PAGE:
New COVID-19 Relief Bill Benefits College Students

New COVID-19 Relief Bill Benefits College Students

March 19, 2021

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A third round of COVID-19 stimulus checks are in the mail. The two previous stimulus distributions excluded anyone 18 or older who could still be claimed as a dependent on another person's tax return, making many college students ineligible.

But the new $1.9 trillion relief package President Joe Biden signed into law last week includes up to $1,400 for independent students (i.e., students who provide more than half their own financial support) or the parents or guardians of dependent Americans below certain income thresholds.

Size of Stimulus Checks for Independent College Students

For Individuals Earning … For Couples Earning … Check Amount
Up to $75,000 per year Up to $150,000 per year $1,400
Between $75,000 and $80,000 Between $150,000 and $160,000 $280 to less than $1,400

Source: CNBC

Qualified independent students will receive their stimulus checks directly. Dependent students are technically not eligible for their own stimulus checks. An eligible parent or guardian will receive up to $1,400 for each dependent, but dependents may have little or no say in how this money is used.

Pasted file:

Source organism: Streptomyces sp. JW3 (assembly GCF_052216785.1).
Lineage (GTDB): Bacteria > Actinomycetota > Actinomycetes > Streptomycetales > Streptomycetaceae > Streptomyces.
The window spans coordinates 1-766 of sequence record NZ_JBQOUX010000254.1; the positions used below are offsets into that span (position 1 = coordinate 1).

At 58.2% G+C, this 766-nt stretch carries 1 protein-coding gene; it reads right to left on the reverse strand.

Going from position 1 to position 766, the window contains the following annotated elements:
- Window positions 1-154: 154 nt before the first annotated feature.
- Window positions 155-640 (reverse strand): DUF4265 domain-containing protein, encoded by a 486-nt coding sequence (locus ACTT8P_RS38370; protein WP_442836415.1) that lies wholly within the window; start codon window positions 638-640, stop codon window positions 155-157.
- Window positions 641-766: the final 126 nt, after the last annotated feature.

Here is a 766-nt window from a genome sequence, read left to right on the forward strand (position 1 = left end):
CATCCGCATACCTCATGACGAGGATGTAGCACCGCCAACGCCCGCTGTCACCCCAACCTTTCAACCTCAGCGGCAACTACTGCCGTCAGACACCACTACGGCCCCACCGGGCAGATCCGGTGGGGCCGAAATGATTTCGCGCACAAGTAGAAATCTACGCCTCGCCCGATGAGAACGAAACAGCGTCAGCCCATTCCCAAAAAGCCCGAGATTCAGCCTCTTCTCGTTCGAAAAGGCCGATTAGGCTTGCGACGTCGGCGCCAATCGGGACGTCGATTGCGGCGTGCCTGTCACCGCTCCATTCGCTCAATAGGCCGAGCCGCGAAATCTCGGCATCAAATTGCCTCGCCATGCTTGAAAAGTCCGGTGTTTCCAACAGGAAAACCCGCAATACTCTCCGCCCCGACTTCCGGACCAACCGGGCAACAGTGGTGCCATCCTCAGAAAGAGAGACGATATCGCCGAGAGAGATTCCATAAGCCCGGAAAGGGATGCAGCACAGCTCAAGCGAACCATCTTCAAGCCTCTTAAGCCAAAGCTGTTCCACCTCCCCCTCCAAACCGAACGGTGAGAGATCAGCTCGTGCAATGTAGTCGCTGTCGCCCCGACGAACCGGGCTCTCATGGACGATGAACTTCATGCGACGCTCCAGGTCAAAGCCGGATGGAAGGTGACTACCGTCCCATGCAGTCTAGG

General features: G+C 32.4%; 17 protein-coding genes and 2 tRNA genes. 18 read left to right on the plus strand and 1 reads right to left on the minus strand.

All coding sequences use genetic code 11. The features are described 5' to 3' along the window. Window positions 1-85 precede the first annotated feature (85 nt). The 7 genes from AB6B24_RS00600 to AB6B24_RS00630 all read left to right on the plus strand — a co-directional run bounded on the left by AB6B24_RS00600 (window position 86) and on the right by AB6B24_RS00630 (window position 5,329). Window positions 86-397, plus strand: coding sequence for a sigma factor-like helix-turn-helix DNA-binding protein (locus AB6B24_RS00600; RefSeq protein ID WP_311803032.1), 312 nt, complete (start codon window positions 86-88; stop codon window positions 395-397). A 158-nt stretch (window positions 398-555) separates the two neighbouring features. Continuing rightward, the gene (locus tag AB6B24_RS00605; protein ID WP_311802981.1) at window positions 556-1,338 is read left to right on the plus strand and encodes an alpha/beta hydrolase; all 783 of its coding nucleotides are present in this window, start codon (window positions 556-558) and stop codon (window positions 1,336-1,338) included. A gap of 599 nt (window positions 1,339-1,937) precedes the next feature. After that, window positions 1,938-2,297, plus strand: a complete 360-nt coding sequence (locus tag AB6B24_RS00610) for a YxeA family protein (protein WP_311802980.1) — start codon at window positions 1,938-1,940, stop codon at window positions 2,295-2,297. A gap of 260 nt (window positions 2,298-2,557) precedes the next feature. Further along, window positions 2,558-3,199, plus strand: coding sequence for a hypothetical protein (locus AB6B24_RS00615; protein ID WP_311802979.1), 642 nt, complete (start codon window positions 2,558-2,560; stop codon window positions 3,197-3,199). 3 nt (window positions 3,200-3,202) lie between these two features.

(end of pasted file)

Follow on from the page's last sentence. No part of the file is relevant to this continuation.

If you don't fill out your own taxes each year, you are likely a dependent and will not directly receive a stimulus check. If you need help with tuition and other expenses, express your needs to your parent or guardian and ask how they intend to use their stimulus money.

Beyond stimulus checks, the American Rescue Plan includes several measures that directly impact college students, including child tax benefits and unemployment insurance. It also sends nearly $40 billion to colleges and universities, at least half of which must go to students as emergency financial aid, and paves the way for student debt cancellation.

How the New Stimulus Package Impacts College Students

Double the size of the largest government spending packages to date, the American Rescue Plan includes $170 billion for education, a quarter of which has been earmarked specifically for colleges and universities.

Targeted at schools with small endowments and high numbers of Pell Grant recipients, the $40 billion is intended to help colleges meet COVID-19 safety standards, reduce class sizes, invest in virtual and remedial education, and provide students with emergency grants.

It's up to individual schools to decide which students will receive emergency financial aid. Some institutions may distribute the funds to Pell Grant recipients, whereas others may reach out to students to find out who is struggling due to the pandemic.

In any case, the search will likely start with college administrators leafing through FAFSA applications. Students hoping to see further financial aid from their schools should make sure to submit this year's FAFSA.

With the new stimulus package, college students stand to benefit from stimulus checks for dependents, increased unemployment aid, higher child tax credits, and renters’ relief.

Many college students stand to benefit from the larger stimulus checks ($1,400, up from $1,200), increased unemployment aid ($400 per week), higher child tax credits ($3,000 per child), and renters' relief (the bill gives another $30 billion to renters and small landlords).